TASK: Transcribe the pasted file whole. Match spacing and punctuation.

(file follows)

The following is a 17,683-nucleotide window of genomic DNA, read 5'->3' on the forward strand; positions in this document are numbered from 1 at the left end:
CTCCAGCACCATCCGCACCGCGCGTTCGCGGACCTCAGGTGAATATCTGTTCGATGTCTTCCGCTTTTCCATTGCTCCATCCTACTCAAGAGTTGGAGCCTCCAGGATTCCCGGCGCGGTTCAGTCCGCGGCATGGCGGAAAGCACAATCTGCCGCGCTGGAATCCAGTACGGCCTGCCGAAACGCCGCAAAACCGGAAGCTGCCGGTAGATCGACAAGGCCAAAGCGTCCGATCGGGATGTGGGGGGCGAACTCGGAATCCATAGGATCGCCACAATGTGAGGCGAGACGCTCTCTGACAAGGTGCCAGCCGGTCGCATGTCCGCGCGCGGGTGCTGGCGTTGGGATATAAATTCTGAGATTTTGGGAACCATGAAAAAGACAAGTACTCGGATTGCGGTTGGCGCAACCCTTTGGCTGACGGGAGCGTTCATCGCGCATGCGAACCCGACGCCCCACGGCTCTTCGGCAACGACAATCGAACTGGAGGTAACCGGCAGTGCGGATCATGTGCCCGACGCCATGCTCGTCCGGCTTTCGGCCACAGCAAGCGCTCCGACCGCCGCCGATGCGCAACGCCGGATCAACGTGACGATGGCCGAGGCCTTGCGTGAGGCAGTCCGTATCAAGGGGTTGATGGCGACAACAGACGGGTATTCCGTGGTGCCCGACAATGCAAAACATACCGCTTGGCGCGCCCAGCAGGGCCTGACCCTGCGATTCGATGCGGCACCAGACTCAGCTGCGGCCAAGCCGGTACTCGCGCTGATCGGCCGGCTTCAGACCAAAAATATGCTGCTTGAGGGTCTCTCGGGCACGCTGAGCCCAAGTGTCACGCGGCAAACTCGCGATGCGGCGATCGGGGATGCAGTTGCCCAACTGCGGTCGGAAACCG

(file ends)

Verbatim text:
The following is a 17,683-nucleotide window of genomic DNA, read 5'->3' on the forward strand; positions in this document are numbered from 1 at the left end:
CTCCAGCACCATCCGCACCGCGCGTTCGCGGACCTCAGGTGAATATCTGTTCGATGTCTTCCGCTTTTCCATTGCTCCATCCTACTCAAGAGTTGGAGCCTCCAGGATTCCCGGCGCGGTTCAGTCCGCGGCATGGCGGAAAGCACAATCTGCCGCGCTGGAATCCAGTACGGCCTGCCGAAACGCCGCAAAACCGGAAGCTGCCGGTAGATCGACAAGGCCAAAGCGTCCGATCGGGATGTGGGGGGCGAACTCGGAATCCATAGGATCGCCACAATGTGAGGCGAGACGCTCTCTGACAAGGTGCCAGCCGGTCGCATGTCCGCGCGCGGGTGCTGGCGTTGGGATATAAATTCTGAGATTTTGGGAACCATGAAAAAGACAAGTACTCGGATTGCGGTTGGCGCAACCCTTTGGCTGACGGGAGCGTTCATCGCGCATGCGAACCCGACGCCCCACGGCTCTTCGGCAACGACAATCGAACTGGAGGTAACCGGCAGTGCGGATCATGTGCCCGACGCCATGCTCGTCCGGCTTTCGGCCACAGCAAGCGCTCCGACCGCCGCCGATGCGCAACGCCGGATCAACGTGACGATGGCCGAGGCCTTGCGTGAGGCAGTCCGTATCAAGGGGTTGATGGCGACAACAGACGGGTATTCCGTGGTGCCCGACAATGCAAAACATACCGCTTGGCGCGCCCAGCAGGGCCTGACCCTGCGATTCGATGCGGCACCAGACTCAGCTGCGGCCAAGCCGGTACTCGCGCTGATCGGCCGGCTTCAGACCAAAAATATGCTGCTTGAGGGTCTCTCGGGCACGCTGAGCCCAAGTGTCACGCGGCAAACTCGCGATGCGGCGATCGGGGATGCAGTTGCCCAACTGCGGTCGGAAACCG